That's a logical position, but I don't think it's entirely compatible with the accepted notion of human rights.
For example, the U.S. Constitution guarantees the right to a jury trial. This is a "positive" right that other citizens are forced to grant.
The Universal Declaration of Human Rights also includes several positive rights: Everyone has the right to a standard of living adequate for the health and well-being of himself and of his family, including food, clothing, housing and medical care and necessary social services, and the right to security in the event of unemployment, sickness, disability, widowhood, old age or other lack of livelihood in circumstances beyond his control.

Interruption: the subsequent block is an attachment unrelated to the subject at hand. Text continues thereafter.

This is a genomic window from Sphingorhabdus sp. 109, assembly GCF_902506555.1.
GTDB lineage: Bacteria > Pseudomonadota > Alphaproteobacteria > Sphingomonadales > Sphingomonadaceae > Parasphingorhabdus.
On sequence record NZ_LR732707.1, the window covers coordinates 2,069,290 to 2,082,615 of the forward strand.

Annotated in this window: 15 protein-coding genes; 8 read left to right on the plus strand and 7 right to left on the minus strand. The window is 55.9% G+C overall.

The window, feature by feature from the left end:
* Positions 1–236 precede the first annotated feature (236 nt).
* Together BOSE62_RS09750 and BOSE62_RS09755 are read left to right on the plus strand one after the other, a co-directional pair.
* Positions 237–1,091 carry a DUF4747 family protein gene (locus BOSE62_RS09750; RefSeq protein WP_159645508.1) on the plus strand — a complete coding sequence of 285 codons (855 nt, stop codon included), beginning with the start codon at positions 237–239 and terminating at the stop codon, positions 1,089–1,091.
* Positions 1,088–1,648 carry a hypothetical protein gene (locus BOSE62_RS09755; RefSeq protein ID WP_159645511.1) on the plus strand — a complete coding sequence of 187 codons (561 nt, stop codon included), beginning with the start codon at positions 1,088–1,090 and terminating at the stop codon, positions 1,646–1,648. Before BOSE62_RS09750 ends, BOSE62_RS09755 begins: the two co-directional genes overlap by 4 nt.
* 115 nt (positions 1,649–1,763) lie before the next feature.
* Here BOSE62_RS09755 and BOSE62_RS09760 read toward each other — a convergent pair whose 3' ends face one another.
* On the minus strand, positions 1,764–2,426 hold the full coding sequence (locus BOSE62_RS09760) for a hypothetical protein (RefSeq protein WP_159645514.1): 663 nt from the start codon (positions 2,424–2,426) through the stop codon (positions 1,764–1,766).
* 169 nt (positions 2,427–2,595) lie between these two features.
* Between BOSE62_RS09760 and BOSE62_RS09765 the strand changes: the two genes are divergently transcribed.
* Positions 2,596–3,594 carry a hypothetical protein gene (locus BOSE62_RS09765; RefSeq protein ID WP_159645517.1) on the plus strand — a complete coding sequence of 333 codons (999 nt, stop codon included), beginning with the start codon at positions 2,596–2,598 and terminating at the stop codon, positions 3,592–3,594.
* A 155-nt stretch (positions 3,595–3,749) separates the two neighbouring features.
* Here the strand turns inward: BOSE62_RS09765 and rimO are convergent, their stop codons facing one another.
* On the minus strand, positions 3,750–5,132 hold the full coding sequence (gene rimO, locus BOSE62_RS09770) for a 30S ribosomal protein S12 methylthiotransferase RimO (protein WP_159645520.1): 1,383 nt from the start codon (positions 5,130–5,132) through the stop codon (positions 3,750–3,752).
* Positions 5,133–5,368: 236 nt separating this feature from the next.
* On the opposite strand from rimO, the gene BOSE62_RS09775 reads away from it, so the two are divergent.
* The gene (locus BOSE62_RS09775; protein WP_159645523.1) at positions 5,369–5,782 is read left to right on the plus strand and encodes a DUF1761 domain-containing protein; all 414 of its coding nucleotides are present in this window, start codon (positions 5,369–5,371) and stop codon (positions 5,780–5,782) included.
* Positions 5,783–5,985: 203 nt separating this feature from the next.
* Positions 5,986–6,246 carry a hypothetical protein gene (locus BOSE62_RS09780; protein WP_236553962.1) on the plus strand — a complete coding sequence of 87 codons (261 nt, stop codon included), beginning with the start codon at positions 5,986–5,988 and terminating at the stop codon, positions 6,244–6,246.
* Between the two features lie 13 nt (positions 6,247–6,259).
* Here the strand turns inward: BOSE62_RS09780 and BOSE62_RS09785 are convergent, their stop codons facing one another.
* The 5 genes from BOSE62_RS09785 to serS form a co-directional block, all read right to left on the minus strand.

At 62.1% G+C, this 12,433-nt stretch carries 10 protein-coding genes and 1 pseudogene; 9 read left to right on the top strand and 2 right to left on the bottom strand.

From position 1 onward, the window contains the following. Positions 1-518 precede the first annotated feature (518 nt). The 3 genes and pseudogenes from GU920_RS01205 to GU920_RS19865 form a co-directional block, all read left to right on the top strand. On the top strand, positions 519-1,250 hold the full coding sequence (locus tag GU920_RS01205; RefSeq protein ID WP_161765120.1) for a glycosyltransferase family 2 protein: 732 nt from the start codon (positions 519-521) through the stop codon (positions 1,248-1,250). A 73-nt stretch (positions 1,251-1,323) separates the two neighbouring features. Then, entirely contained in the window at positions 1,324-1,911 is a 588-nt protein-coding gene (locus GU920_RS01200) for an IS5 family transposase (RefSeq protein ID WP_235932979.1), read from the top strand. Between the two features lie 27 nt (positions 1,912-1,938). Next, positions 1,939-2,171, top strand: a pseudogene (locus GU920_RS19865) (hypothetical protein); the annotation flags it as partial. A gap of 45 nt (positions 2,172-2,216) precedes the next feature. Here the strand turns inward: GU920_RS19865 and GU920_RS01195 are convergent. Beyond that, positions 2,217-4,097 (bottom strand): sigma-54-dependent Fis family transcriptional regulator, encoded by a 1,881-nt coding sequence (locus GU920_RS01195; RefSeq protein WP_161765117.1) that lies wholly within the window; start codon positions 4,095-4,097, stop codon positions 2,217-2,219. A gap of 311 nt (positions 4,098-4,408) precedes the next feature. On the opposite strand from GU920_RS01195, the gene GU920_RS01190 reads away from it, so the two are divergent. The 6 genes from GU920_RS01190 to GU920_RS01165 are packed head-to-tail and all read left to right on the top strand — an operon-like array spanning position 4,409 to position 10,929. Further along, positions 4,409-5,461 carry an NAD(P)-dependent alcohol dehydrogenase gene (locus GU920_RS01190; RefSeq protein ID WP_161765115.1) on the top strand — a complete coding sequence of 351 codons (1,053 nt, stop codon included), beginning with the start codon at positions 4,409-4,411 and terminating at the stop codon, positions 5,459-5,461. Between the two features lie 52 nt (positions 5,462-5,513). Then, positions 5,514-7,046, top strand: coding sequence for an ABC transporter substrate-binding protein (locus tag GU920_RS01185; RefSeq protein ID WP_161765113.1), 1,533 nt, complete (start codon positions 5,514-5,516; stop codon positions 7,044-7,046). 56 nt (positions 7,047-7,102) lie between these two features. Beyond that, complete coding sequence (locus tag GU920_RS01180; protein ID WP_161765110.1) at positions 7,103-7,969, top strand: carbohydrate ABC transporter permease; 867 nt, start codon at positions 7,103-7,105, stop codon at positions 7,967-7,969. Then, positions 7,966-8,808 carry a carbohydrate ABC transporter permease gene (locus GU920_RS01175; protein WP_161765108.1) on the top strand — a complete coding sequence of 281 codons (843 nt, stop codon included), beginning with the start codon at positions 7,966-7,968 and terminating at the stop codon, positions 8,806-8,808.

Personally, I think we need to invent a new category of "reasonable expectations" that sits between "rights" and "privileges".